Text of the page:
gavotte

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ga·votte

 (gə-vŏt′)
n.
1. A French peasant dance of Baroque origin in moderately quick duple meter.
2. The music for this dance.

[French, from Provençal gavoto, from gavot, native of the Alps, possibly from gava, crop of a bird, from Vulgar Latin *gaba, gullet, throat.]

ga·votte′ v.

gavotte

(ɡəˈvɒt) or

gavot

n
1. (Dancing) an old formal dance in quadruple time
2. (Classical Music) a piece of music composed for or in the rhythm of this dance
[C17: from French, from Provençal gavoto, from gavot mountaineer, dweller in the Alps (where the dance originated), from gava goitre (widespread in the Alps), from Old Latin gaba (unattested) throat]

ga•votte

(gəˈvɒt)

n.
1. an old French dance in moderately quick quadruple meter.
2. a piece of instumental music in the rhythm of the gavotte.
[1690–1700; < French < Occitan gavoto a mountaineer of Provence]

gavotte

A kind of folk dance originating from Gap, in the Haute- Alpes region fo France.
ThesaurusAntonymsRelated WordsSynonymsLegend:
Noun1.gavotte - an old formal French dance in quadruple time
social dancing - dancing as part of a social occasion
2.gavotte - music composed in quadruple time for dancing the gavotte
dance music - music to dance to
Translations

gavotte

[gəˈvɒt] Ngavota f

gavotte

nGavotte f
References in classic literature ?
Again, there was the little French chevalier opposite, who gave lessons in his native tongue at various schools in the neighbourhood, and who might be heard in his apartment of nights playing tremulous old gavottes and minuets on a wheezy old fiddle.
Pupils of the Wooldale and Honley-based school entertained during three nights at the Holmfirth Civic Hall with cha cha chas, gavottes, jives, waltzs, tangos, American smooths and freestyle dances.
A Gavotte--actually Gavottes I and II in da capo--and Sarabande were soon performed at several concerts by both Clara Schumann and Brahms himself.
D'un point de vue musical, on retrouve des choses tres proches qui sont troublantes: certains chants de femmes lors des mariages ressemblent etonnamment a des gavottes bretonnes, on se rend compte egalement que certains rythmes berberes vont bien sur des gigues irlandaises.
Anna Louizos' set for the palace ball at which Ella meets her Prince (played by Santino Fontana) is actually kind of classy, streamlined to accommodate choreographer Josh Rhodes' twirling waltzes and galloping gavottes.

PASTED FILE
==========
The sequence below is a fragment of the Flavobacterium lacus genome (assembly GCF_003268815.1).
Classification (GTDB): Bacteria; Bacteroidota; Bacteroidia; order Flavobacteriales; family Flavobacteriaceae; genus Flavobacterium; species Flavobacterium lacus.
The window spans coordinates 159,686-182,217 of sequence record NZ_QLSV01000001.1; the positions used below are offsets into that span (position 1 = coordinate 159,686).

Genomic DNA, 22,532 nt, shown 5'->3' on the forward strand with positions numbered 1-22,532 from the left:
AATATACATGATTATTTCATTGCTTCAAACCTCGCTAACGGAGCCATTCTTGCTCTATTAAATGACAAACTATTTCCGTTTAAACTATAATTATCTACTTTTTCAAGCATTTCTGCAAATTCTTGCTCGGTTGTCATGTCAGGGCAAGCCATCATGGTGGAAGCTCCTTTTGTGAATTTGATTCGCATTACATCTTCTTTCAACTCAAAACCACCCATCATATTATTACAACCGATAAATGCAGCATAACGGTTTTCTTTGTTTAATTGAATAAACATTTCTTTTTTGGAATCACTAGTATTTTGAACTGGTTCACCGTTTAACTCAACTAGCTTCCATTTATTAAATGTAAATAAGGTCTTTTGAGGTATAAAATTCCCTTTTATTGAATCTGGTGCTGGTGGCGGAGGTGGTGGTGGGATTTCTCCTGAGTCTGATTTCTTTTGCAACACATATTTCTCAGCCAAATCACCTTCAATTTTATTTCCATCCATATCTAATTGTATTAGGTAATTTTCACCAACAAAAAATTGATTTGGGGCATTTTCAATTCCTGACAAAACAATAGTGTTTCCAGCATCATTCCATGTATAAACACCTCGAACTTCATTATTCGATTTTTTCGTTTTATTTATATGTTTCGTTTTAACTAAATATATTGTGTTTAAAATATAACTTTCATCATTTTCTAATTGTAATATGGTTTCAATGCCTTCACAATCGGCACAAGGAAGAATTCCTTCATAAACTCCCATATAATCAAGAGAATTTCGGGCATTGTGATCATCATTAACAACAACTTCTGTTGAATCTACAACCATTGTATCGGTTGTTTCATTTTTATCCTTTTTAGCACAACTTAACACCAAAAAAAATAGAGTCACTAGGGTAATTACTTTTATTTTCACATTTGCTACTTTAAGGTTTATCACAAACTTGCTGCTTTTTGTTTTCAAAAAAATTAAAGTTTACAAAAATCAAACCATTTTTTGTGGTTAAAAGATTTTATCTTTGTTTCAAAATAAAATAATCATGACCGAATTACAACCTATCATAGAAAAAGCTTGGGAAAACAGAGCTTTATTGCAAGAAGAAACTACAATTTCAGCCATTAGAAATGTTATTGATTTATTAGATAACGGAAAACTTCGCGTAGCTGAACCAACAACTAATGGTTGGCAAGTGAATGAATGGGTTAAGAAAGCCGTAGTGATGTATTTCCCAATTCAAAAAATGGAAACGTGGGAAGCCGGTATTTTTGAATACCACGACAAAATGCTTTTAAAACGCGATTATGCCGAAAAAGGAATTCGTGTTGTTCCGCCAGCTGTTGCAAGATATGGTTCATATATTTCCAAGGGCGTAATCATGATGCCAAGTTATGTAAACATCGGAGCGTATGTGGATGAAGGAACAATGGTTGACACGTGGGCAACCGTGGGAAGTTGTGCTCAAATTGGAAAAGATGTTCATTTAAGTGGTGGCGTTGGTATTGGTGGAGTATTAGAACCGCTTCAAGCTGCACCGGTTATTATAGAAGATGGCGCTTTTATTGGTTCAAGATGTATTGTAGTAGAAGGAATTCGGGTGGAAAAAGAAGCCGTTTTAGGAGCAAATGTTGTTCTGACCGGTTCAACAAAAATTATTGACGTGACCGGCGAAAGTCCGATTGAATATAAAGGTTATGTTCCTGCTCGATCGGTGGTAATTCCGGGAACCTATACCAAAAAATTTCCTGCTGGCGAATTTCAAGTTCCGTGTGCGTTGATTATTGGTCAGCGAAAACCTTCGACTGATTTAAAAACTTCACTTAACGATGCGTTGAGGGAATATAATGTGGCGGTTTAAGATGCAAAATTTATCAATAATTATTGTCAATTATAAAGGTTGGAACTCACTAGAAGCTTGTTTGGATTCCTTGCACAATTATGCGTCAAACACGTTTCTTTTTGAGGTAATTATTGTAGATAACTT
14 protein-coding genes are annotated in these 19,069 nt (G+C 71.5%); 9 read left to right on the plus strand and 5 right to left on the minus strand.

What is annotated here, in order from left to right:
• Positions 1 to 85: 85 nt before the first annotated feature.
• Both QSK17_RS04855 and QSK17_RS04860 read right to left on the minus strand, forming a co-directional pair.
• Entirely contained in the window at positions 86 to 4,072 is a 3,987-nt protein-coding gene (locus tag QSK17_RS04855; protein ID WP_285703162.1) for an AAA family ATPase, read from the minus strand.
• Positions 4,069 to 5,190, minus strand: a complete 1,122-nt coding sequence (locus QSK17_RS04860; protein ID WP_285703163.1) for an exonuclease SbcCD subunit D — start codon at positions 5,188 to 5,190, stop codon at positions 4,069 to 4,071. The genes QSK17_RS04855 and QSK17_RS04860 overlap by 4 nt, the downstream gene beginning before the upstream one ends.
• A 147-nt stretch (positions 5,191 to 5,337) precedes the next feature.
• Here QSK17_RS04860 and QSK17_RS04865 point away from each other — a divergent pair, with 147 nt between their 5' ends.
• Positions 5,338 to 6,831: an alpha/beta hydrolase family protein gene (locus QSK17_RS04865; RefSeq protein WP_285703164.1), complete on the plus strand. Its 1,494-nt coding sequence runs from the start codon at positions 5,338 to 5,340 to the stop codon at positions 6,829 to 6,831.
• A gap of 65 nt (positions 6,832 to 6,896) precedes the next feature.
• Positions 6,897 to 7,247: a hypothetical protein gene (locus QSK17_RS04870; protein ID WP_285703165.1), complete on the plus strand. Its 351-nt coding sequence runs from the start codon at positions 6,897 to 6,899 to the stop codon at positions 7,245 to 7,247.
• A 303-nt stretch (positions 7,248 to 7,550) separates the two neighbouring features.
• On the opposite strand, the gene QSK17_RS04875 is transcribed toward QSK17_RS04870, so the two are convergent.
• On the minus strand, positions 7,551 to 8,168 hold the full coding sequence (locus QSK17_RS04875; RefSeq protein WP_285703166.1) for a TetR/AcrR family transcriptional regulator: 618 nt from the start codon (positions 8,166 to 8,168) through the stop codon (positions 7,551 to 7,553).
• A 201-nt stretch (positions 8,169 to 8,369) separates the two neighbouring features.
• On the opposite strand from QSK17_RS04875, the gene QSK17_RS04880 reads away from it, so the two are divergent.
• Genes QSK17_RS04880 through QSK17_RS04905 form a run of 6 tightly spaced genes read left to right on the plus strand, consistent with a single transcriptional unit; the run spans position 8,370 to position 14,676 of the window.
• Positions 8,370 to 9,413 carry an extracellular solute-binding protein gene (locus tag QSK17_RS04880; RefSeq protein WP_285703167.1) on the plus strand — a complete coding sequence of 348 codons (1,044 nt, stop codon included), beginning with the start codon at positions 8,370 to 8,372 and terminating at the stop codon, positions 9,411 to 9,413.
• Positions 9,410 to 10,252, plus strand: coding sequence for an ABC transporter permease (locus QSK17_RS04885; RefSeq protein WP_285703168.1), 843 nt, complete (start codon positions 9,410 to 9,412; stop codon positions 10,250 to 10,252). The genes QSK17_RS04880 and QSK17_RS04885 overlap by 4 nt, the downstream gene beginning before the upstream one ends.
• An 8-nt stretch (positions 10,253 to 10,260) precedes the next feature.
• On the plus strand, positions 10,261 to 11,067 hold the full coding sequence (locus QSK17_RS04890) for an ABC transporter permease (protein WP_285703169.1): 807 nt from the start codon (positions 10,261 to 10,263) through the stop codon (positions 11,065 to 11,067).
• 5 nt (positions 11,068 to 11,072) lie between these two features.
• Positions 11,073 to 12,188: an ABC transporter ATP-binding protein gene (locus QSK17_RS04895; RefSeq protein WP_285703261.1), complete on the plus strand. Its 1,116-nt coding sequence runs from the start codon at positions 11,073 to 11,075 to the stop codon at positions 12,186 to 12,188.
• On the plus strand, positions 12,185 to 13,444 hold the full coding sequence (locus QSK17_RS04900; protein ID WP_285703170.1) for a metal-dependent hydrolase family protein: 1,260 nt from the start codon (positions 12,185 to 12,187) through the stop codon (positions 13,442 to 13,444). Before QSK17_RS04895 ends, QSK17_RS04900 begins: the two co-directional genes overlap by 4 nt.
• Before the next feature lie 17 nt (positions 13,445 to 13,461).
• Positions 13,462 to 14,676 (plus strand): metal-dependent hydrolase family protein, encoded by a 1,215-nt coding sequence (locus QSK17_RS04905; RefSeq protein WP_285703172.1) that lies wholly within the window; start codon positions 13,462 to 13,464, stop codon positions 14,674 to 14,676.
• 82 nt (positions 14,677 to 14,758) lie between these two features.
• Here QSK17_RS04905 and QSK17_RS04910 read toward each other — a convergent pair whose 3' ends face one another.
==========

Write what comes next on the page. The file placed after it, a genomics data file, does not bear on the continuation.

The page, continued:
Lacking dulcet gavottes, sweeping operas, and heroic symphonies to formulaically compose, our musically creative contemporaries, it seems, are stuck in the ruts of novelty and noise, including that which causes neurophysical pain, making one nostalgic for a little night music.
Because Ken Dorham left so few traces of his nonmusical life, Oliphant gives us instead a biography of his music, parsing and reflecting on virtually every song he ever recorded, backing a dazzling array of geniuses from Lester Young to John Coltrane to Dorham's favorite, Art Blakey and the Jazz Messengers to: "prodigious Joao Carlos Martins / pianist who recorded all of Bach's / preludes gigues fugues & gavottes / corrente notes as if fins in streams.
Clad in echoes of baroque, there were hints of formal court dance, and elements of courtly courtship - albeit contemporary style - as the two male and two female dancers wove in varying combinations through the gigues and gavottes.
Lively selections from all over the world are interspersed with polkas and gavottes as well as Leroy Anderson's "Sandpaper Ballet.
able to go on without it without gavottes without gazelles that you
The individual pieces comprise overtures, airs, minuets, gigues, gavottes, and the like, and they represent a fair sampling of Rameau's many varied moods and styles.
The succession of minuets, gavottes and other dance forms of the period were executed with effortless technical grace, with flowing melody and well-defined double-stopping.